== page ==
4. Not so in my time. We did not question the guy walking off into the desert with a spade and a bog roll. Showers did not happen until you got back to base some weeks later and tons of sand went down the drains. Water was used sparingly which meant that shaving, in cold water, had to stop when drinking water was running low. We were mobile so could not have any fixtures. The BBC news was had from HF receivers or from Reuters on radio-teletype. Food was the usual tin rations. Nice to read that things have improved these days.

  5. it makes you stop and think, the things we do every day without a thought. i will appreciate what i have far more. thank you for the amazing insight.

  6. It is amazing how resilient human beings are. We are capable of great cruelty, but also immense joy can creep up on us in the most unexpected places and ways. I am sure these memories will stay with you and balance the toughness of your life.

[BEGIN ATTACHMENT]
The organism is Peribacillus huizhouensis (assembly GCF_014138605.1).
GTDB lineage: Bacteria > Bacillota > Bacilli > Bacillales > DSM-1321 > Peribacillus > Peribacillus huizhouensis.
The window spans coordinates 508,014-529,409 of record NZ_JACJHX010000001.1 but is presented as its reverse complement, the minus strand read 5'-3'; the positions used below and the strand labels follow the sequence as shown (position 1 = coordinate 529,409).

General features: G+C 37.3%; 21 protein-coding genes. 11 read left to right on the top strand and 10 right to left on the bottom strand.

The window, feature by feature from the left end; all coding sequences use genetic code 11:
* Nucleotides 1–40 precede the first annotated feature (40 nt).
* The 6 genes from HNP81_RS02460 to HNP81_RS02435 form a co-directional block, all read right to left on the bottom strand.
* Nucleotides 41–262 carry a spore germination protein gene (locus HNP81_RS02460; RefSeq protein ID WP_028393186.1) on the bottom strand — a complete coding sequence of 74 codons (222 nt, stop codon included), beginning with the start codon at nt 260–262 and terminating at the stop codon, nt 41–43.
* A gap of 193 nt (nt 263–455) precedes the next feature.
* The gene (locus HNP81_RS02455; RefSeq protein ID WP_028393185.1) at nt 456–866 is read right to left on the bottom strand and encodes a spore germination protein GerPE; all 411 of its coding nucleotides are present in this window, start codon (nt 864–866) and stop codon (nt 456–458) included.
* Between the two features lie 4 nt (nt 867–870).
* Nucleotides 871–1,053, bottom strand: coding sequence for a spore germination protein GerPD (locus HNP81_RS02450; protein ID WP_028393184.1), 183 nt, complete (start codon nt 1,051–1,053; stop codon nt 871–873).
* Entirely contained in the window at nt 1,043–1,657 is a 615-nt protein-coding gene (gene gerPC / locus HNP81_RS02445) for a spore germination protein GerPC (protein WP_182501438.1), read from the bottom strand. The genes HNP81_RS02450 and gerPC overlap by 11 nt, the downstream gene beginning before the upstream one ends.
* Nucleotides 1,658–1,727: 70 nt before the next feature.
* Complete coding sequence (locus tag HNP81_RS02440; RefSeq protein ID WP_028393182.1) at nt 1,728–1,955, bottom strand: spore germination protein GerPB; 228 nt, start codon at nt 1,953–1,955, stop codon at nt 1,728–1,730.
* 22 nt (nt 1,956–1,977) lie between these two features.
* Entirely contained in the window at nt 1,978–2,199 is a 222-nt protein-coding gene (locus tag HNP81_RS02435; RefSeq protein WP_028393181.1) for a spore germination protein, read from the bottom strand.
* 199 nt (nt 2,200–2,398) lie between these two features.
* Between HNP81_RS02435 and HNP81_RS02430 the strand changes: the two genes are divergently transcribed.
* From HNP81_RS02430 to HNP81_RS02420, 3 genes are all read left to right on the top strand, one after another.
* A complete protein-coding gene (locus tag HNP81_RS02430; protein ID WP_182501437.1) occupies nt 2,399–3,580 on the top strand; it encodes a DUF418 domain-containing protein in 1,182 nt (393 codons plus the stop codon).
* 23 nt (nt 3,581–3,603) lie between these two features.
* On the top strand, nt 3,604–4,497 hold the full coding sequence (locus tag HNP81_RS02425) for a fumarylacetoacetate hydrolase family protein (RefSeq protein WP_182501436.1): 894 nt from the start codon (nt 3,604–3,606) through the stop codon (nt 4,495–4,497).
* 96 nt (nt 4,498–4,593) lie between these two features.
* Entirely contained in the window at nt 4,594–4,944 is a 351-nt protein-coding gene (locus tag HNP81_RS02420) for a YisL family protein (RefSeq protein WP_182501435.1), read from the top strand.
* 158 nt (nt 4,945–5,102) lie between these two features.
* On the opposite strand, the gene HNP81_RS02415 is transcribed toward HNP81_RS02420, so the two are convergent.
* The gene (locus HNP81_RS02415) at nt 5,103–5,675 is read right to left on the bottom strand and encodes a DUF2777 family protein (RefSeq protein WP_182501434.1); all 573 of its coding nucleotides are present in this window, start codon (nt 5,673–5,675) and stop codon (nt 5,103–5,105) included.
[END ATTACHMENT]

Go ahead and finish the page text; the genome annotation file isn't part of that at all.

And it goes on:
We tend to laugh at the rituals elderly people indulge in, or treat their ways with impatience, yet as you show, the rituals of wet shaving, making a pot of tea, or ironing linen napkins – all things that exasperated me about elderly relatives – these things can provide comfort in difficult times.
    I hope you continue to find, and chronicle moments of joy or surprise during your tour.
    Keep safe and look after your feet! (an expression of my dad’s that I passed on to my young son when he was deployed for the first time – reminiscent of a very different war).

  7. David Price on said:

    great post, you best start planning your outside shower setup for when your back home. Hopefully not to many peopl eoverlook your garden.

  8. deborah dafford on said:

    god bless you sweetheart.xx

  9. OMG!!! I live out here in the country in a tiny 10ft x 20ft house, and my shower is outside, in what used to be a big bird cage. It is made of wire and boards, and i have hung those little clear christmas lights all along the sides of my shower. So I DEFINETLY relate to this! At night, I too take a shower and see the stars as I shower. All this time, I thought I was alone, but am HONORED to know that our soldiers share the same kind of shower that I do! God Bless you! I LOVE your blog!